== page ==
Major League Baseball’s new rule 7.13, states “a runner attempting to score may not deviate from his direct pathway to the plate in order to initiate contact with the catcher (or other player covering home plate).” A runner violating the rule shall be declared out, even if the fielder drops the ball.
MLB also released two comments to help with the interpretation of the new rule:
The first comment says, “the failure by the runner to make an effort to touch the plate, the runner’s lowering of the shoulder, or the runner’s pushing through with his hands, elbows or arms, would support a determination that the runner deviated from the pathway in order to initiate contact with the catcher in violation.” The comment says players who slide appropriately are not in violation of the rule.
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The second comment says that “unless the catcher is in possession of the ball, the catcher cannot block the pathway of the runner as he is attempting to score.” The runner shall be declared safe if the catcher violates that provision. In addition, it is not a violation “if the catcher blocks the pathway of the runner in order to field a throw, and the umpire determines that the catcher could not have fielded the ball without blocking the pathway of the runner and that contact with the runner was unavoidable.”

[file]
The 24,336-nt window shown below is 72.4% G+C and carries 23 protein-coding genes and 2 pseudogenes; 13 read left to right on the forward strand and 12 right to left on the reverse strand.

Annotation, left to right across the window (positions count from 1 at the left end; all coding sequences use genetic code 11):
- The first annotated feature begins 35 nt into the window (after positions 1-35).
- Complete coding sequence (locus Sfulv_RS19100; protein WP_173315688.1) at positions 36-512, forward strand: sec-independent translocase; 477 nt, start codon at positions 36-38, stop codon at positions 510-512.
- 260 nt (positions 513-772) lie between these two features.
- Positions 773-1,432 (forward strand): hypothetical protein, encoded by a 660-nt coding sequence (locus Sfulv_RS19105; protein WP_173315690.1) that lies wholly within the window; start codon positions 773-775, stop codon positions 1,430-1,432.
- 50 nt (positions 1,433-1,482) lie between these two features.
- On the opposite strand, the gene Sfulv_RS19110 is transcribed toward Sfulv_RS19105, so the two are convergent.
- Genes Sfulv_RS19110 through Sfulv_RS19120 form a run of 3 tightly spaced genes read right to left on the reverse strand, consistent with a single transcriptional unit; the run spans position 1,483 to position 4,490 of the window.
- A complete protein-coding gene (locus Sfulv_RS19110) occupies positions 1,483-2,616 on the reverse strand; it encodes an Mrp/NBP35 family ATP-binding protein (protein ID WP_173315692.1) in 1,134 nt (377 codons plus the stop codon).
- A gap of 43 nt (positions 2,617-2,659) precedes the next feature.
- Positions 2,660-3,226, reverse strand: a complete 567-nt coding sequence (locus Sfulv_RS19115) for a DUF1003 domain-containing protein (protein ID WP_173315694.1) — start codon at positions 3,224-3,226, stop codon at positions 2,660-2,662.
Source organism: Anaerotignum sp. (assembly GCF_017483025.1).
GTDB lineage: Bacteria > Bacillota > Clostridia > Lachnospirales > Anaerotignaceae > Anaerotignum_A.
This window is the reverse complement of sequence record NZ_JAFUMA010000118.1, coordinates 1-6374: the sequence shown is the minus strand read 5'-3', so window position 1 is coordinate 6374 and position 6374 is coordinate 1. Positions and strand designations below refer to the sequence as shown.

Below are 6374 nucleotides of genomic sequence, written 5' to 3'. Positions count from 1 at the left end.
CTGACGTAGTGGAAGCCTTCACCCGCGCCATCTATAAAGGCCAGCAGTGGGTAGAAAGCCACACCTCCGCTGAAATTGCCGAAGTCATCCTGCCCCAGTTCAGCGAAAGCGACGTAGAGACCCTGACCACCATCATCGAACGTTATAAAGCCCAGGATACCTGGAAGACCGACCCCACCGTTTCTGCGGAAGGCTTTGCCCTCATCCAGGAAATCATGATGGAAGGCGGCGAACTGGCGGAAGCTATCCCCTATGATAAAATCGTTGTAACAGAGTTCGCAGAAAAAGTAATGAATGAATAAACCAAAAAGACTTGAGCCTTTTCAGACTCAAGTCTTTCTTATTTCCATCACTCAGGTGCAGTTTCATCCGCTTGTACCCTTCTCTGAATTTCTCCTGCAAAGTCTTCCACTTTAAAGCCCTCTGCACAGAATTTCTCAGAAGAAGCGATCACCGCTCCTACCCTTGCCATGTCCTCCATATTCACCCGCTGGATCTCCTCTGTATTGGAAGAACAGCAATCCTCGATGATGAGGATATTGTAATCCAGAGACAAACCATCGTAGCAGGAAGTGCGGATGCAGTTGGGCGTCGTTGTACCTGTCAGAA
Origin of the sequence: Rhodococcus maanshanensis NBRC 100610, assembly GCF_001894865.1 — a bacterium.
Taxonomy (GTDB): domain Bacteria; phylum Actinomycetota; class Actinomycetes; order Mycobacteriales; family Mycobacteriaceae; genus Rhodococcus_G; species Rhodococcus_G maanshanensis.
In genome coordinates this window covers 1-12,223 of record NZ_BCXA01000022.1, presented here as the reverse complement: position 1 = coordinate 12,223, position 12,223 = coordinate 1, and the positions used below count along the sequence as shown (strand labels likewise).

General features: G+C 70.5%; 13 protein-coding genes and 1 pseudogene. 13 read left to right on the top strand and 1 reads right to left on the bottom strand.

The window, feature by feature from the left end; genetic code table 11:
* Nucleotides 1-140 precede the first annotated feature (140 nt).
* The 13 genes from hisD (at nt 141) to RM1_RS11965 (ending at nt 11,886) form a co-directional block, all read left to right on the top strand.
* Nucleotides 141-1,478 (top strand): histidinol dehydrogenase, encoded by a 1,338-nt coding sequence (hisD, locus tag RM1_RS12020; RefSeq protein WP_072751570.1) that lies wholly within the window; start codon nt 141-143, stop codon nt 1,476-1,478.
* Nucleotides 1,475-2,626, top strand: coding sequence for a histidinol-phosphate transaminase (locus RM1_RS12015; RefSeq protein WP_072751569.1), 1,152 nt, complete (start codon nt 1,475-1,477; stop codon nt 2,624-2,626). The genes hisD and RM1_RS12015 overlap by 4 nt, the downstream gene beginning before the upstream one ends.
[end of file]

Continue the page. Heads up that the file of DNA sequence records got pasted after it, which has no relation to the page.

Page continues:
The umpire crew chief will also have the ability to use replay to determine their final call, as it relates to the catcher or runner in that situation.
The new rule will be in place for one year and reevaluated after the baseball year has been played out.
Home plate collisions have been a major part of the game — a test of wills — with the catcher trying to stand his ground, versus the runner who is trying to knock the ball lose from the catcher.
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One of the most famous collisions came from the great Pete Rose when he ran over Ray Fosse in an All-Star game.
In 2011, San Francisco Giants catcher Buster Posey was steamrolled by Scott Cousins, and was out most of the season because of injuries from the collision, which is one of the reasons this rule was pushed to get in.
On one hand, I understand MLB is doing their best for player safety, but on the other hand, players are being paid millions of dollars a year to play the game the way it’s suppose to be played.
These plays at home plate are not that often and fans love to see them, so sometimes it’s just better to just leave them alone.
We will see this year how this will change the scope of games, especially when one run can be crucial in baseball.
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David Kano is lead MMA writer for TVMix and MMA Show News. Kano will now be covering the sport he first remembers as a child — baseball.
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